Now that it’s been 3 weeks since i got home, I read these posts and can understand your envy! I was having quite an experience. A different life for sure.

      I hope we get to meet soon and will talk about many things in detail =)

  2. Hi Anna, I really enjoyed your post (as always). I think the thing you talk about with the stereotypes of Russians is interesting. I recently asked a group of my students what stereotypes British people might have of Koreans, and it was fascinating to hear their thoughts.

    I thought I’d have a go at answering some of your questions, in my capacity as a non-Korean. My answers reflect my personal opinion only:

    1. Bad manners to tip? – I don’t know if it would be bad manners as such. I know I have left extra change to taxi drivers before. Might be a little strange/awkward in restaurants though, just because the servers would not know what to do with it. I think it is bad manners however when the western owners of restaurants in Korea ask patrons for tips, but don’t pass them on to the Korean staff because they are Korean and don’t expect tips.

    2. Bad manners not to finish? – I’ve never heard anyone say anything about not finishing your meal. Obviously with the shared meal setting a lot of food (sidedishes) is often left on the table. In fact when I first came to Korea in 2007, there were posters in many restaurants advertising that they didn’t recycle leftover food. Apparently just before I had arrived a TV documentary had found out that many (most?) restaurants would take what was left on the table and re-serve it.

    3. My wife (Korean) and her nephew (Korean) both love to drink milk. Living with me, they get to eat a lot of cheese too.

    4. Kuksi – don’t think I’ve heard of it, but I’m not that much of an adventurous eater, tbh.

    5. This is something that I have found very interesting too. You might like to see what my students had to say about the issue here:

    6. The pushing is something that annoyed me at first, but then I got used to it. There are a number of reasons I’ve heard put forward for this. Maybe because Koreans are so used to living in such densely populated areas. Almost everyone lives in an apartment, where space is much more cramped. What I have found is that Koreans can come across as quite rude and pushy to strangers, but once they know you, can be extremely friendly, helpful, etc.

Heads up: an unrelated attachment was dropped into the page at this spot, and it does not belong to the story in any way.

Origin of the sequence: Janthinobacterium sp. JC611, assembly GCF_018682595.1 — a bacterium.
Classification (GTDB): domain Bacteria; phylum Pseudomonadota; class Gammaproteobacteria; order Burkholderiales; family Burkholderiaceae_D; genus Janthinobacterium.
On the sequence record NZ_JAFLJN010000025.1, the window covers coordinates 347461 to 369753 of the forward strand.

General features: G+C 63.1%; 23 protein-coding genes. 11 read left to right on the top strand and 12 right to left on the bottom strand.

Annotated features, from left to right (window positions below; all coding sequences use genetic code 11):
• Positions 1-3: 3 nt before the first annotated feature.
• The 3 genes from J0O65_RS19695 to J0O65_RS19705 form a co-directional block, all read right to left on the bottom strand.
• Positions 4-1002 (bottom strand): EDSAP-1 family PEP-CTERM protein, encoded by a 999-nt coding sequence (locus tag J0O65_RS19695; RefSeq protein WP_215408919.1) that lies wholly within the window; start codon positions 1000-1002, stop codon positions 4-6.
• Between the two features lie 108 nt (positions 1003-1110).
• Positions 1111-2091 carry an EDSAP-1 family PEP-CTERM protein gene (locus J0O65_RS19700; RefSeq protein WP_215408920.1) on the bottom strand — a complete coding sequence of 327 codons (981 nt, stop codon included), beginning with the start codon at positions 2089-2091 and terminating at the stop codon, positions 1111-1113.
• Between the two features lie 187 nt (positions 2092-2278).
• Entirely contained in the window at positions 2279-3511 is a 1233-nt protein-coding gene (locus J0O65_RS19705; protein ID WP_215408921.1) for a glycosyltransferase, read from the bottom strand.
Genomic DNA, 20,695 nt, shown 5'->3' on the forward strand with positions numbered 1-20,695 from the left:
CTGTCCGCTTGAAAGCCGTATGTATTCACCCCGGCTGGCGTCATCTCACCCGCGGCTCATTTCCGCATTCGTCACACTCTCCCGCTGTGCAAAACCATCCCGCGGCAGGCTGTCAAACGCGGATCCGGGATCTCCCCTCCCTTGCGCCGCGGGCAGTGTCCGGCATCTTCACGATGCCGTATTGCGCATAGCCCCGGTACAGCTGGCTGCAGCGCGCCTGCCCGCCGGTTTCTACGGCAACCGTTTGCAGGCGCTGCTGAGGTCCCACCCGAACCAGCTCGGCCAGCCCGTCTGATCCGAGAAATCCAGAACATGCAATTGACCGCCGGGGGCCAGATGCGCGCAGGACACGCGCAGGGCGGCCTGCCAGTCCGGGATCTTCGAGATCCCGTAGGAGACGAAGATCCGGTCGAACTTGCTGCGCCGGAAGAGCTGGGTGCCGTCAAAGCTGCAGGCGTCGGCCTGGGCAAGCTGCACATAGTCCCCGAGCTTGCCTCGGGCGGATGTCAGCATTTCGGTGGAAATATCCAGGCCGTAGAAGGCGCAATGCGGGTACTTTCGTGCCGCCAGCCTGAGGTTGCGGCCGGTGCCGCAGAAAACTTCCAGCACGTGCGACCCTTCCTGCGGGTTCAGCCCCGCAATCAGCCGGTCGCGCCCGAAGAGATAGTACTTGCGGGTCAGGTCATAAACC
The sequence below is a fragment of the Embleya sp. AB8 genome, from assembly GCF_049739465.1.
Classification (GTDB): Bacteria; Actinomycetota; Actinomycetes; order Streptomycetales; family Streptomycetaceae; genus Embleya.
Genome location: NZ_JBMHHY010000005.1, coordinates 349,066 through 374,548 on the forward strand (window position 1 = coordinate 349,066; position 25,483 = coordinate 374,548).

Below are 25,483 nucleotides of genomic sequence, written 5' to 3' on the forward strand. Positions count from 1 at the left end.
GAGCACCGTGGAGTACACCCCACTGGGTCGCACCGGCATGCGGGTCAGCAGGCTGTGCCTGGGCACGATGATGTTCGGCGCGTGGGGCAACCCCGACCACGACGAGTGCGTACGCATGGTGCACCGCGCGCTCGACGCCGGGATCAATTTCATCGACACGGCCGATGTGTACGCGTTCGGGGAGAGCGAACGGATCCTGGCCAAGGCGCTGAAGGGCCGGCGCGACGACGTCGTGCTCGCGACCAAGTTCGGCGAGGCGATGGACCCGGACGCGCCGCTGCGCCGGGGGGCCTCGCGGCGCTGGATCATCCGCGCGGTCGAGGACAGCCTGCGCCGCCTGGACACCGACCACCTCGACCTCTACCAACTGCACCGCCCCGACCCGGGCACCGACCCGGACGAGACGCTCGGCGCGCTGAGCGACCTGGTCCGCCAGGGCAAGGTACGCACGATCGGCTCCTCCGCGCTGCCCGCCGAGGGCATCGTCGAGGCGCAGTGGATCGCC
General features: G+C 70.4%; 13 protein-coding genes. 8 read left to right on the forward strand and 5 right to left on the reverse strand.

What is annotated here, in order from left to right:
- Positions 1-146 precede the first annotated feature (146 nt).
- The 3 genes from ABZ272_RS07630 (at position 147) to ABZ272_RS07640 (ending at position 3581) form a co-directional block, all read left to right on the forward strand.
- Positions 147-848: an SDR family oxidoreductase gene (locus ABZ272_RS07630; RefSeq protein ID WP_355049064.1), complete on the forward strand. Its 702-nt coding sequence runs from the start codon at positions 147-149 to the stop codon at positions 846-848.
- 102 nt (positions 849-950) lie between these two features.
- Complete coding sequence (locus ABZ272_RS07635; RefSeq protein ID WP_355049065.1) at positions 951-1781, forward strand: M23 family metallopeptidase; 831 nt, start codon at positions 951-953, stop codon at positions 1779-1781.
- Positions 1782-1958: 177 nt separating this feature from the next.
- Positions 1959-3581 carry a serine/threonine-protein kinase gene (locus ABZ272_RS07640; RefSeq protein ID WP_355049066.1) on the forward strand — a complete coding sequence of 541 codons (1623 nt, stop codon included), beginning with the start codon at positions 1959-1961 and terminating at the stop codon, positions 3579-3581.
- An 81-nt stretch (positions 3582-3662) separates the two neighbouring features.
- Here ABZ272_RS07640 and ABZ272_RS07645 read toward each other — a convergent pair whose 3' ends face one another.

7. I tend to do this. Not sure why.

    8. Daegu is typically known as being more conservative than other areas of Korea. I guess ‘people from Seoul’ is a bit more difficult to define though. I know that many people from around Korea travel to Seoul for work/study, so there is naturally a lot more variety of personalities. However, fewer people travel into Daegu, and many of my students are Daegu born and bred.

    9. I think that for many of my students at least, Japan is pretty high up on their list of tourist destinations. At a guess I would think that at least 50% of my students have been there at some point in their lives. I think the hostility is more at Japan, the government and the army, rather than the people themselves.

    10. I think that this is just a reflection of the Korean attitude towards this type of thing. The card/sign is an import from outside of Korea, where it had arisen out of a need – to solve a problem. Once in Korea though it’s more just to go through the process. Interestingly, I had a student once, who was a banker, and he told me that anytime a signature was signed that didn’t match the original, the transaction could automatically be voided. I wonder what would happen if someone actually complained?

    11. I still don’t know most of the food names!